bring up four children. The family moved south, where Troy attended Finchley
Catholic Grammar School, and to Ireland as Troy won a place at Trinity College
Dublin to read history.
He spent his National Service as a subaltern with the Gordon Highlanders in
Cyprus, as part of a peacekeeping force in that divided island. He drew on this
experience in his first television play, Incident at Echo Six (1958), which was
set in Cyprus and followed a platoon of young conscripts under fire. It was
transmitted by the BBC in December 1958.
At this time he also wrote a novel, Beat on a Damask Drum, which was set in
Indochina in 1954 during the loss of Dien Bien Phu, which signalled the end of
French colonial rule. Favourable reviews, including one from Graham Greene,
caused Kennedy Martin to wonder whether going into television was a downward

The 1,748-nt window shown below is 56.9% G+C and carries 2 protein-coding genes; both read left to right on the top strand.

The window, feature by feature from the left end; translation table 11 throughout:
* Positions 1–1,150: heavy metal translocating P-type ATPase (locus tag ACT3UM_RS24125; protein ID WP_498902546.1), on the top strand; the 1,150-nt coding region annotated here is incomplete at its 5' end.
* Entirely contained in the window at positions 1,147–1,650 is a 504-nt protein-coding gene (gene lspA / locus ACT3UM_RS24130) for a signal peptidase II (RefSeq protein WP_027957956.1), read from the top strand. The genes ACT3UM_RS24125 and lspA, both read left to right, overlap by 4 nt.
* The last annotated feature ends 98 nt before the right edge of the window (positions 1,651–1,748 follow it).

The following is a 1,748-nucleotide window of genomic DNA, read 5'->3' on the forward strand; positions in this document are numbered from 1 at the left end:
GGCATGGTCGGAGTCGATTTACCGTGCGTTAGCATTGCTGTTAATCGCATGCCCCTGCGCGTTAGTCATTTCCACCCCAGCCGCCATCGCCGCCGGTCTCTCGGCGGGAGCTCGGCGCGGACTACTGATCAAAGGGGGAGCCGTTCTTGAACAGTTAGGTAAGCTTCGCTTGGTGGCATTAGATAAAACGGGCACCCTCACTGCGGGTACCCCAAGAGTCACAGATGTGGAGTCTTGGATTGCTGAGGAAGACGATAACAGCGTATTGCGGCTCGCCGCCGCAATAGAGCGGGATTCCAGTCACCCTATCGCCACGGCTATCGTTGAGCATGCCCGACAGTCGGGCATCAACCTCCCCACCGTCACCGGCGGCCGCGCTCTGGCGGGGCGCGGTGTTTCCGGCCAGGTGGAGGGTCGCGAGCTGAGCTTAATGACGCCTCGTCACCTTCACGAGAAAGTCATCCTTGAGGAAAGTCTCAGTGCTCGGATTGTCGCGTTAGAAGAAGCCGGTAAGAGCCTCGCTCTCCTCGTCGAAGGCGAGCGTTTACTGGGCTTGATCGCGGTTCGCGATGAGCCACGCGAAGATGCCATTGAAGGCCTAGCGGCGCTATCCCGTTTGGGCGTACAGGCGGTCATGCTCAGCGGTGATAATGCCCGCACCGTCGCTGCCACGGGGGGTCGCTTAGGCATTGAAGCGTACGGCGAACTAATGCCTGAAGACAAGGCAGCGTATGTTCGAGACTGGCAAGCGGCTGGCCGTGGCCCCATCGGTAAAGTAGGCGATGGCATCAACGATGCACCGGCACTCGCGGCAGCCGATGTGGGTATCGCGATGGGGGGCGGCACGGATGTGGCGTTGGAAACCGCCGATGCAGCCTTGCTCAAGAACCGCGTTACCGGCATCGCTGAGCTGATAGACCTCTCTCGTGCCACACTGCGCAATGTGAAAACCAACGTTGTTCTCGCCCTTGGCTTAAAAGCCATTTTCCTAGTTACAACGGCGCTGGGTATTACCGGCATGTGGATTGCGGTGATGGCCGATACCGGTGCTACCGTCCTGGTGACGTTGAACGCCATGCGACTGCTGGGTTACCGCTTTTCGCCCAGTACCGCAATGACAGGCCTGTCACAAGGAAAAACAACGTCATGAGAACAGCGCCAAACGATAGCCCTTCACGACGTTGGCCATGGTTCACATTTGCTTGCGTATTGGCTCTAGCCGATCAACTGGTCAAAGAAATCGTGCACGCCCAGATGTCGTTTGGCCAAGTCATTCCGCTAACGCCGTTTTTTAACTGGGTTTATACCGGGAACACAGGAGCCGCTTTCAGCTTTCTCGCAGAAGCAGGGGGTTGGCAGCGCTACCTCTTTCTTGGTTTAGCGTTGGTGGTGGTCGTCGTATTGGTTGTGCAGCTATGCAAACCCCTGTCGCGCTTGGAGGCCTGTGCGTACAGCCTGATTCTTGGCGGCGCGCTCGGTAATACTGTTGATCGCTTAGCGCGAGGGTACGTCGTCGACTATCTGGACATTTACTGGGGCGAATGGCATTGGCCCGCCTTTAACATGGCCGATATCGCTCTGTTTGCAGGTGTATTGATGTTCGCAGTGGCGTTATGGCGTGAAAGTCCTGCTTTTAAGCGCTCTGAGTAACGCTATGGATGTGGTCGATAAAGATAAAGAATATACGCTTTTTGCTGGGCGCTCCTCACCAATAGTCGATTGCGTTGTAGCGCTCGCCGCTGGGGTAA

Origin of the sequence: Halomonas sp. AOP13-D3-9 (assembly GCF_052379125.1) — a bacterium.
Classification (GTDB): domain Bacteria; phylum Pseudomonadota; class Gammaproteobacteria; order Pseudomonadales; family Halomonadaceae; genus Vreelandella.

But Incident at Echo Six was well received by viewers and critics and on the
strength of it Kennedy Martin was offered a job with the BBC script editors’
department. Here he found himself in the company of an extraordinarly talented
group, including John Hopkins, John McGrath, Kenith Trodd and Tony Garnett, who,
like him, were to make a distinguished mark on BBC drama.
As a script editor Kennedy Martin did little more than hold other writers’ hands
and he learnt far more about his craft from doing adaptations of novels and
stories by Greene, Somerset Maugham and Raymond Chandler. He regarded it as
ideal training for while he had to stay true to the spirit of the original there
was scope for seeing what would work in the television medium.
The credit for thinking up the idea for Z-Cars, a police series set in the north
and based on patrol cars, is disputed. Elwyn Jones, from the BBC drama
department, had already worked with the police in Lancashire and was keen to set
a fictional series there. Kennedy Martin claimed to have had the idea while
recovering from mumps and listening to police patrols on VHF radio.
Whatever the origins of the project, Kennedy Martin did more than anyone else to
develop it and give it shape. He visited Lancashire more than once, went out